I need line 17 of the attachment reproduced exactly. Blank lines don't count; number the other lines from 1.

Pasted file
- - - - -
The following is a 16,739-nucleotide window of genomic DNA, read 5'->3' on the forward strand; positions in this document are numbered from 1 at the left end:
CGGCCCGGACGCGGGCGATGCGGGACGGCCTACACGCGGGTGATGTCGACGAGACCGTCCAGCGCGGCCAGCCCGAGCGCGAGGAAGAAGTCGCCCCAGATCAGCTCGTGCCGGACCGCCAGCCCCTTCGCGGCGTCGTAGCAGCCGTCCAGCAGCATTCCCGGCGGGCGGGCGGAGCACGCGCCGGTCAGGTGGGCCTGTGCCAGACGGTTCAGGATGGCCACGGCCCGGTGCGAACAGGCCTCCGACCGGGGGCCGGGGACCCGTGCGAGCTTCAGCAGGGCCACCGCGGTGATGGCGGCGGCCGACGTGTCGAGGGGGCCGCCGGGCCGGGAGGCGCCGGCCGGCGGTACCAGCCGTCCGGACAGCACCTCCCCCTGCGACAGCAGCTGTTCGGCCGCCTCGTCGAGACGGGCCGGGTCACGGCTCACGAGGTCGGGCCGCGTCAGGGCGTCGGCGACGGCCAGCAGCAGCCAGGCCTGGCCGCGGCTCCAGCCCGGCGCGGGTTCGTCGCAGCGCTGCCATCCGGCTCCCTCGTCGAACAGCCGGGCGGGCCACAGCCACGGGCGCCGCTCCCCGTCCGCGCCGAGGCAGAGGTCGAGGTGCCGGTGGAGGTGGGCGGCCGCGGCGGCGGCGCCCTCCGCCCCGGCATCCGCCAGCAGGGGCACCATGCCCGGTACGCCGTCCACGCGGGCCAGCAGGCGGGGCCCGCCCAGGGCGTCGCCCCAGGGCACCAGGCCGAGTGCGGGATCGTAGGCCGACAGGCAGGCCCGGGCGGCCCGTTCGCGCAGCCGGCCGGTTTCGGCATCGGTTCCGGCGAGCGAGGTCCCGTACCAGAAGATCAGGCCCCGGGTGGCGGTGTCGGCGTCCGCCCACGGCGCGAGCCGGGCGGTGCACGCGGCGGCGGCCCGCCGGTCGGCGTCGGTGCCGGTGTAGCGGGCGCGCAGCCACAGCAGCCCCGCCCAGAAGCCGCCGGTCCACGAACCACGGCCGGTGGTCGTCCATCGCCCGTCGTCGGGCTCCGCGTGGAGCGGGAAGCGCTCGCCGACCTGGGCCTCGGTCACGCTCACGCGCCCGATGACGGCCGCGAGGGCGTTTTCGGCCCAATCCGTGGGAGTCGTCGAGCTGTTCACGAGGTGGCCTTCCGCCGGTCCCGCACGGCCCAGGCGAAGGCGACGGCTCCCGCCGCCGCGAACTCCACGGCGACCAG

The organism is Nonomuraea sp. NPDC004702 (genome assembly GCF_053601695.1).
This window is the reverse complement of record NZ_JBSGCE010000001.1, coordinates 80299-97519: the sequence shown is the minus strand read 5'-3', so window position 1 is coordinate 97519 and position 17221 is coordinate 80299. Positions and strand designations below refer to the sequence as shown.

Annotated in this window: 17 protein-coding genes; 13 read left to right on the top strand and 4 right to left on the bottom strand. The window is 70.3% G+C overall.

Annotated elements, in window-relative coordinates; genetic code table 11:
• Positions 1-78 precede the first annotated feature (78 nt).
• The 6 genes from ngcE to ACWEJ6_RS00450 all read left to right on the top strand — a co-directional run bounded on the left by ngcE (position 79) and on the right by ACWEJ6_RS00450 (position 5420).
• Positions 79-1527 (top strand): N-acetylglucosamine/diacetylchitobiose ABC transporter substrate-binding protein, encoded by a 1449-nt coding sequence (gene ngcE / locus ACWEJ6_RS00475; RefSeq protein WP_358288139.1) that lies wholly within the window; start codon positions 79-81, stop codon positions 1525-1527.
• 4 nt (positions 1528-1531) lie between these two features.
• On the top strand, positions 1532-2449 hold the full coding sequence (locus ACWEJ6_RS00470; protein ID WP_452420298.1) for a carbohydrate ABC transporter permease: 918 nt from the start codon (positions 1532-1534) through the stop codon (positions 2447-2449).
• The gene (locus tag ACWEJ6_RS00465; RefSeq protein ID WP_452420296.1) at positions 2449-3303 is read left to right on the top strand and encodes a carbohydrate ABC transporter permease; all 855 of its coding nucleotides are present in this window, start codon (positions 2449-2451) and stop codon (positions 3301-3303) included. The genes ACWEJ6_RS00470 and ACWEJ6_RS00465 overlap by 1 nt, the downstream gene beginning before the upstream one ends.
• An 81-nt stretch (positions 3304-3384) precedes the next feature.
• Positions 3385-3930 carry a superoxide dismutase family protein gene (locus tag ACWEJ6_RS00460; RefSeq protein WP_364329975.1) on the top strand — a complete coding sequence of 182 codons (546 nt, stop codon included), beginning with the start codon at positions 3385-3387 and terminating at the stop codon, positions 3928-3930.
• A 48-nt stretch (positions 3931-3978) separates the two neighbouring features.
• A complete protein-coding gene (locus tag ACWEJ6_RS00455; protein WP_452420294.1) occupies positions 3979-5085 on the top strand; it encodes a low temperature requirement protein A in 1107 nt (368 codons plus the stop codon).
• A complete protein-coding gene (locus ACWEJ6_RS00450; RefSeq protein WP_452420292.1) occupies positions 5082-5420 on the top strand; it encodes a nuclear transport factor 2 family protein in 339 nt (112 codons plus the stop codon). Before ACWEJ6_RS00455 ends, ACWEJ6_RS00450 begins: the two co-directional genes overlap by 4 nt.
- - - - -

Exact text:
• A complete protein-coding gene (locus ACWEJ6_RS00450; RefSeq protein WP_452420292.1) occupies positions 5082-5420 on the top strand; it encodes a nuclear transport factor 2 family protein in 339 nt (112 codons plus the stop codon). Before ACWEJ6_RS00455 ends, ACWEJ6_RS00450 begins: the two co-directional genes overlap by 4 nt.